Republican Senator Ted Cruz tweeted a criticism of President Barack Obama's statement asking the FCC to classify broadband Internet as a telecommunications service and prevent content providers from paying for faster access to the internet, reports Gizmodo.
Internet service provider lobby group Broadband for America appears to share Cruz's sentiments in a statement today addressing Obama's comments. Honorary Co-Chairs former Senator John Sununu and former Representative Harold Ford Jr. released the following statement following the announcement from the White House.
Sununu and Ford Jr. stated:
"President Barack Obama's endorsement of 1930's era Title II classification would lead to unprecedented government interference in the Internet and would hurt consumers and innovation. Further, for the President to issue this directive is a threat to the independence of the FCC itself. By vastly expanding the regulatory bureaucracy over the Internet, the administration is turning its back on 20 years of bipartisan consensus that has allowed the Internet to flourish. The President's approach would threaten millions of jobs and a diverse array of stakeholders including, labor, civil-rights organization, and tech companies, who have long advocated for a far more restrained approach.
"Further, the President's directive discredits US efforts to prevent countries like Russia and China from destroying the current international multi-stakeholder model of Internet governance and replacing it with government regulatory control. It is ironic that the President made his announcement while in China, which has long sought greater government control over the Internet and surely will be encouraged by the President's statement.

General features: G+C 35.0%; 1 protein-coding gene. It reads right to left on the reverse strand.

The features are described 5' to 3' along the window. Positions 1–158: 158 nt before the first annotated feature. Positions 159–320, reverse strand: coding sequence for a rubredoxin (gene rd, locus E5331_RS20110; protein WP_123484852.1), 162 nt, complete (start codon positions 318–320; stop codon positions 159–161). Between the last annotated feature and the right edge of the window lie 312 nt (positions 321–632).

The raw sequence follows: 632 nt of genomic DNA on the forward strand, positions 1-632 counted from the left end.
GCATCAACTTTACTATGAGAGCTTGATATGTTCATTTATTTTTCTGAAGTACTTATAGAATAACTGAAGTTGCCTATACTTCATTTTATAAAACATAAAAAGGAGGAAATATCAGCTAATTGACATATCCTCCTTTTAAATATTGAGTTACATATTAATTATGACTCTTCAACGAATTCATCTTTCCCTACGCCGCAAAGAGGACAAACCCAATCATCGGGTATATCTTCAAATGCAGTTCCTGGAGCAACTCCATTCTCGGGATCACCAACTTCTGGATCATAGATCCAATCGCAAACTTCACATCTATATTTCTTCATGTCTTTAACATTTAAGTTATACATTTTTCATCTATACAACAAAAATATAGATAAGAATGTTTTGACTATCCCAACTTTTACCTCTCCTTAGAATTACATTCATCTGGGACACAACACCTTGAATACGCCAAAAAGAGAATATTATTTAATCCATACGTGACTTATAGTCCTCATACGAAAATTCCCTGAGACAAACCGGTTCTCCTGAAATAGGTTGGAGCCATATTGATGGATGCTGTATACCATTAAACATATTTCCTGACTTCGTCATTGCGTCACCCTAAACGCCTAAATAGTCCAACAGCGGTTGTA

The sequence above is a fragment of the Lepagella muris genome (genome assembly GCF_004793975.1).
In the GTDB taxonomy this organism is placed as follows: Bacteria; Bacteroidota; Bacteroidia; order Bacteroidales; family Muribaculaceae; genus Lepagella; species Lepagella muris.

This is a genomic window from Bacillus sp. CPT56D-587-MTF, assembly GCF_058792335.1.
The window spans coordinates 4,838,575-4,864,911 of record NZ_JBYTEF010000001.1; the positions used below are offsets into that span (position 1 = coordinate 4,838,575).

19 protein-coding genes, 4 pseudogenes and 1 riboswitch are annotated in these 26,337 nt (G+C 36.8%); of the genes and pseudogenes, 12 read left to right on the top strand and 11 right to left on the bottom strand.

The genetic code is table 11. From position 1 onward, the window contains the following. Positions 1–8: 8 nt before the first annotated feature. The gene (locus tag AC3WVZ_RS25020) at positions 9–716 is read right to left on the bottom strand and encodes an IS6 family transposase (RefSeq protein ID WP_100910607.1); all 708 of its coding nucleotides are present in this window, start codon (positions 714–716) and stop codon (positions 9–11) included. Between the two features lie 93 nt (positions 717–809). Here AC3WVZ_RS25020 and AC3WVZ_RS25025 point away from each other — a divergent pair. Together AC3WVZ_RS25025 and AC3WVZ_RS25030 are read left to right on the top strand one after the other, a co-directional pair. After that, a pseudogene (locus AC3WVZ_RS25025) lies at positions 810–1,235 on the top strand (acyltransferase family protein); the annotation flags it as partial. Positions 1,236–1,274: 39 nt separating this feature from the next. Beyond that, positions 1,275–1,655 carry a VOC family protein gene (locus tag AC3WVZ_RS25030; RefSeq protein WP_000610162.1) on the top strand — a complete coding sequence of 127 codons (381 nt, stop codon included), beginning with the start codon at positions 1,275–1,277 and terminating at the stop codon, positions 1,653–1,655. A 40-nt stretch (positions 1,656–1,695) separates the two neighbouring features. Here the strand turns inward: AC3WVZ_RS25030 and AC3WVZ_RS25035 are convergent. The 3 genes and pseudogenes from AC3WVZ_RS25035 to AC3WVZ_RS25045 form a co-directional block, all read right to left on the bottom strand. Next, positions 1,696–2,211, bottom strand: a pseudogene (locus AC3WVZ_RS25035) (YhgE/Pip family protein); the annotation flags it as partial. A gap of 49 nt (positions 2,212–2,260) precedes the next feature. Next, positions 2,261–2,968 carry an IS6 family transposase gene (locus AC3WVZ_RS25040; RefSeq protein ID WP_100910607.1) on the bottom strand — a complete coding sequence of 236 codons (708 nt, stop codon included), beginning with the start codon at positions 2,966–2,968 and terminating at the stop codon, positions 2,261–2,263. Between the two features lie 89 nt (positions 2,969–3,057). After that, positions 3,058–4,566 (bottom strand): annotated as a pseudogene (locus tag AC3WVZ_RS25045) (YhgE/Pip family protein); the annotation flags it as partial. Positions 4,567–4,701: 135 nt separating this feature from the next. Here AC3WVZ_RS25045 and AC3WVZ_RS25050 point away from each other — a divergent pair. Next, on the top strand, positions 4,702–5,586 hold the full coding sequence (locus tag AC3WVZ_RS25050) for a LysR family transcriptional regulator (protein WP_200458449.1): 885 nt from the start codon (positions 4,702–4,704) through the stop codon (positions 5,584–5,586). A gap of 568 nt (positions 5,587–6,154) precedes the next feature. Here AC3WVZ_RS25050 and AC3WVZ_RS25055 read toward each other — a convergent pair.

"We urge FCC Chairman Wheeler to exercise his independent authority and reject this extreme proposal."
What Texas Senator Cruz and Broadband for America fail to realize is that President Obama's statements support the ability of the general public to access the Internet without paying a premium for faster service dubbed "Internet fast lanes" and load times that would otherwise bottleneck the Internet, creating a haves and haves-not system. Tim Berners-Lee, the creator of the World Wide Web, already voiced his distaste for "Internet Fastlanes," in a Washington Post article from September and Tim Wu, a Columbia law professor credited with coining the term "Net Neutrality," tweeted his support today of President Obama's statement on the matter.
It turns out that Texas Senator Ted Cruz has in the past accepted campaign funds from Comcast, which is the largest cable company and home Internet service provider in the U.S. Comcast also stands accused of committing Internet data discrimination against its users in the past that directly violates Net Neutrality guidelines. In this case Senator Cruz stands much to gain from lining Comcast's pockets with its users money.
A final vote on the fate of Net Neutrality is set to occur before the end of the year.